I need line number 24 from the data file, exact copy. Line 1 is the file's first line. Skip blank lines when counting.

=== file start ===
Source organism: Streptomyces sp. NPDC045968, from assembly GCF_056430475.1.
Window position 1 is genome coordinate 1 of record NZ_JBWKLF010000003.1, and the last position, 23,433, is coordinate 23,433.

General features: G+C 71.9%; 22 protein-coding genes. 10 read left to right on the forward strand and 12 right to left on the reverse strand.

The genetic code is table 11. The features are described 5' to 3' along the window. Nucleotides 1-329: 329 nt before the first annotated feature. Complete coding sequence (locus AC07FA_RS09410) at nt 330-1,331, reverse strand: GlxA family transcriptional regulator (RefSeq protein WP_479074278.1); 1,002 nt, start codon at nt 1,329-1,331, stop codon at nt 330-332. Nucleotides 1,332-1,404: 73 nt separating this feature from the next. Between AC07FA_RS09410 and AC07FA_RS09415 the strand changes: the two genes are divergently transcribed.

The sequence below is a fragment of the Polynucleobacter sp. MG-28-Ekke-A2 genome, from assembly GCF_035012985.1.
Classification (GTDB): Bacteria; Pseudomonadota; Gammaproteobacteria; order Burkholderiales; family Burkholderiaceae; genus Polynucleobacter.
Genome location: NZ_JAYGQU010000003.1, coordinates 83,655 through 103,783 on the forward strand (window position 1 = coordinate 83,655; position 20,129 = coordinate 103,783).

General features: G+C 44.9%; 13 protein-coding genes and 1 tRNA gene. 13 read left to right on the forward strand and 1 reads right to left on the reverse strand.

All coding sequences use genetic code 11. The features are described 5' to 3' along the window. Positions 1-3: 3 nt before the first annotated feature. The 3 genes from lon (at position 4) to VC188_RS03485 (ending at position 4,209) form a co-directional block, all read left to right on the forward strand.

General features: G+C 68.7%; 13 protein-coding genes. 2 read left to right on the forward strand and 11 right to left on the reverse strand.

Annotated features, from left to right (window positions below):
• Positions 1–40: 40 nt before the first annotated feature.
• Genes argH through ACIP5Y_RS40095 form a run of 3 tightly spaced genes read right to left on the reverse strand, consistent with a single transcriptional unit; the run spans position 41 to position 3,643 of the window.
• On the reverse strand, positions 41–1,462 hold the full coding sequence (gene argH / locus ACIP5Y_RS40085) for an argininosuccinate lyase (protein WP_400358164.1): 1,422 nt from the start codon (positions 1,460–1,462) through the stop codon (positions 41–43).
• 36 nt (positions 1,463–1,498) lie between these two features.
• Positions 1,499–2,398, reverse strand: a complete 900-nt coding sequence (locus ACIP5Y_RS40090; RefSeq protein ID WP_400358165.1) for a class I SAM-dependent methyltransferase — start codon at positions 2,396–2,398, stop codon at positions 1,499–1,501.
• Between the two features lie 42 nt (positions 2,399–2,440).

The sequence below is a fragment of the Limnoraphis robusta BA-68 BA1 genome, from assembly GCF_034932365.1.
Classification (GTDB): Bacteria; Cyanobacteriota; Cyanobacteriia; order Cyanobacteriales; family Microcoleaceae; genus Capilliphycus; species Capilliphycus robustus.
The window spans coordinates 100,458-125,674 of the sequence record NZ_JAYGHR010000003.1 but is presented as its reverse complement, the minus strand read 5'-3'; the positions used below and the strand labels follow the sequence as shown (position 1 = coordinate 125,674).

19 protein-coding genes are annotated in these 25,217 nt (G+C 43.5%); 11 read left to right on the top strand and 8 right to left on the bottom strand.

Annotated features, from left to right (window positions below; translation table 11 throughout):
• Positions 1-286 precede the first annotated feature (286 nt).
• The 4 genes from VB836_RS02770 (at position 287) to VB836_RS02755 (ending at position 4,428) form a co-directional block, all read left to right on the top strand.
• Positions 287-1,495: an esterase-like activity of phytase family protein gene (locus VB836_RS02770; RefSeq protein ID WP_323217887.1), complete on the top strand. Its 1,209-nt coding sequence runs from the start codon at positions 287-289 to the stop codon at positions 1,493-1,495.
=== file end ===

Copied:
• The 4 genes from VB836_RS02770 (at position 287) to VB836_RS02755 (ending at position 4,428) form a co-directional block, all read left to right on the top strand.